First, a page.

Tao Lin, vice-president of Tesla Inc, was right when she said the U.S. electric carmaker had made the right choice in 2018 by choosing to build its first overseas plant in Shanghai.
"Thanks to the outstanding business environment in Shanghai, many of our innovative ideas have become realities. From what we have achieved, it is a correct choice," Tao told reporters on Tuesday in Shanghai.
Tesla's Shanghai story is more than just innovative. The plant broke ground in January 2019 and started trial production in October, without CEO Elon Musk pitching a sleeping bag in the factory to supervise the progress, as he frequently did in the U.S.
To cap it, the $2 billion plant was around 65 percent less expensive to build than its Model 3 production system in the U.S., said Tesla in its third-quarter financial statement.
Tao said the plant will soon start production of its Model 3 sedans after it goes through final approval procedures. "They will be world-class," she said. The initial capacity will be 3,000 cars a week and deliveries would start in the first quarter of 2020.
Bookings for the model, with a mileage of 460 km, started from Friday at a list price of 355,800 yuan ($50,398). Tesla is also offering two other versions of Model 3 sedans that are imported from the United States.
"China is by far the largest market for mid-sized premium sedans. With Model 3 priced on par with gasoline powered mid-sized sedans, we believe China could become the biggest market for Model 3," Tesla said in its quarterly financial statement.
The prospects are not limited to the Model 3 alone. Despite a 25 percent import duty, the country is already the company's second-largest market, just behind the U.S. and ahead of Norway and the Netherlands.
Tesla's third-quarter financial statement shows that its sales revenue in China surged 64 percent to $669 million in the quarter, while the figure in the United States fell 39 percent to $3.13 billion.
Bloomberg estimated that the U.S. demand will probably cool as federal tax credits for Tesla cars expire, but China's market for electric cars has remained strong since it overtook the United States as the world's largest new energy vehicle market in 2015.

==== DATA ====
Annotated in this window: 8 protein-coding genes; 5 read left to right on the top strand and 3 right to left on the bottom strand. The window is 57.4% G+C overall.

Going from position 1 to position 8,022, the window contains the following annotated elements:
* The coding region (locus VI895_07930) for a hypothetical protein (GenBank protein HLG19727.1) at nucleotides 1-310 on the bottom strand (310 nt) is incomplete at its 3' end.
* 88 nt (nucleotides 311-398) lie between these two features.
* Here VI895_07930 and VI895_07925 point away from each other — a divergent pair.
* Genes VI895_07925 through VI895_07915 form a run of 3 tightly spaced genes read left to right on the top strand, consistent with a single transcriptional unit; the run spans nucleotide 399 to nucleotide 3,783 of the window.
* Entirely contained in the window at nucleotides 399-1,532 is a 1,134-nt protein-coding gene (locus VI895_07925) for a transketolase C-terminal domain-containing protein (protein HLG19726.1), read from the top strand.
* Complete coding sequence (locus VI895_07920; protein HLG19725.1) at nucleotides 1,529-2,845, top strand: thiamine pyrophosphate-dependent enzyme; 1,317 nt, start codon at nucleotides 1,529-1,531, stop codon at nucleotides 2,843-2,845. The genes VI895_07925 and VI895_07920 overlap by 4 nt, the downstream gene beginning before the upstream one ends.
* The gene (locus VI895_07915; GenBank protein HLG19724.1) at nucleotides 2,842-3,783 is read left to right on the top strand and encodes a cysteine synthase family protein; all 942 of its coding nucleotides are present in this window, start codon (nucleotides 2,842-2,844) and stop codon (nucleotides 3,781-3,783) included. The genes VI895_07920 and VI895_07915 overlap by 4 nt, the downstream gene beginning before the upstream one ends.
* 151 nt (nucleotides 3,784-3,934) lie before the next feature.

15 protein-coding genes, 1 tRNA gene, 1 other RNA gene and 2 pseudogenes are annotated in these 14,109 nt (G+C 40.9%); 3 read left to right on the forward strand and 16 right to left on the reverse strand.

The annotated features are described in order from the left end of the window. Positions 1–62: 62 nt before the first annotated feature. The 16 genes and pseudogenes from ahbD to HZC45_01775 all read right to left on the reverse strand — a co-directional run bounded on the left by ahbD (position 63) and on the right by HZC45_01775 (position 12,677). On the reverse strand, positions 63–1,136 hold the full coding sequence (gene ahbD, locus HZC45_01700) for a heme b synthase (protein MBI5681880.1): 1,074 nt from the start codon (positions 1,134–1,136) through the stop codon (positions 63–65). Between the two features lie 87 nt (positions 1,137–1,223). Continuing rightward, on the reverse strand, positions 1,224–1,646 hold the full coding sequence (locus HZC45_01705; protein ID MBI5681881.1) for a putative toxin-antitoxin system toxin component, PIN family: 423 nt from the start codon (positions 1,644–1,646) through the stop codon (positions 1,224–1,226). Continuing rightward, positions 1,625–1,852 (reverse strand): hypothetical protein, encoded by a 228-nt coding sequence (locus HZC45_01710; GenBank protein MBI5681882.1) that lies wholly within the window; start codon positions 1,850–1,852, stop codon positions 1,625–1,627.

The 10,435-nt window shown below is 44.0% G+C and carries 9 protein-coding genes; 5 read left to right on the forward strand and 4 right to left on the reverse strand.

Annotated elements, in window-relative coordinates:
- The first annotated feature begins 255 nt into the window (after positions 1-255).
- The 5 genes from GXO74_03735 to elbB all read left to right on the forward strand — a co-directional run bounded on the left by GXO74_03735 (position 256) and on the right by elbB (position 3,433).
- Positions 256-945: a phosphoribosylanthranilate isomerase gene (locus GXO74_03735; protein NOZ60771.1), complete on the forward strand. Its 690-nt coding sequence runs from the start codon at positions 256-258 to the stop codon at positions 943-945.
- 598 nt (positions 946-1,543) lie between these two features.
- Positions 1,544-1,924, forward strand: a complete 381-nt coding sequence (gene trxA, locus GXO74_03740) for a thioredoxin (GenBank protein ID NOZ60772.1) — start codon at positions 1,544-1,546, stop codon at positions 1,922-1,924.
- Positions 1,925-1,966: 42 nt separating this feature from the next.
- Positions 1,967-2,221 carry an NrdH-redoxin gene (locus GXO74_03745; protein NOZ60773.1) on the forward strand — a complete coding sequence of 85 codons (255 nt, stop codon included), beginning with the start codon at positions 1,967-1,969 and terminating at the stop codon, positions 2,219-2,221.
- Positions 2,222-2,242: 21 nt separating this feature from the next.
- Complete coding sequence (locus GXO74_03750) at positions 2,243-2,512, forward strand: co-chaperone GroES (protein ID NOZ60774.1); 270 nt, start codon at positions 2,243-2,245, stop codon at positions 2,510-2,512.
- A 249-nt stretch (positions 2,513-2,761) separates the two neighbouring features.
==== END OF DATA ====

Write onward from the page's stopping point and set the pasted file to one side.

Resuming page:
Statistics from the China Association of Automobile Manufacturers show that their sales totaled 872,000 units in the first three quarters of this year, up 20.8 percent year-on-year, despite the overall car market declining for 15 months in a row.
Yale Zhang, managing director of Shanghai-based consulting firm Automotive Foresight, said the arrival of localized Tesla models is of great significance.
The plant sends a clear signal of the country's intent to further open up its automotive industry to the world and will be the country's first fully foreign-owned car manufacturing facility.
China decided to allow establishment of such units in 2018 in the new energy vehicle sector and plans to allow the same in commercial vehicles and passenger cars by 2020 and 2022.
"China said it and has kept its word," said Zhang.
He said Tesla will also help improve the competitiveness of local new energy vehicle makers by forcing those incompetent ones out of business, some of which have been over-reliant on the government's financial stimuli, and inspire serious and ambitious companies to do a better job.
Ma Fanglie, president of BJEV, China's most popular electric car brand, said Chinese companies have something to learn from Tesla.
"It is not eligible for subsidies in China but its sales have been impressive. That's because its products offer great experiences that draw wows from its customers. We should develop such products as well," he said at an industry forum earlier this month.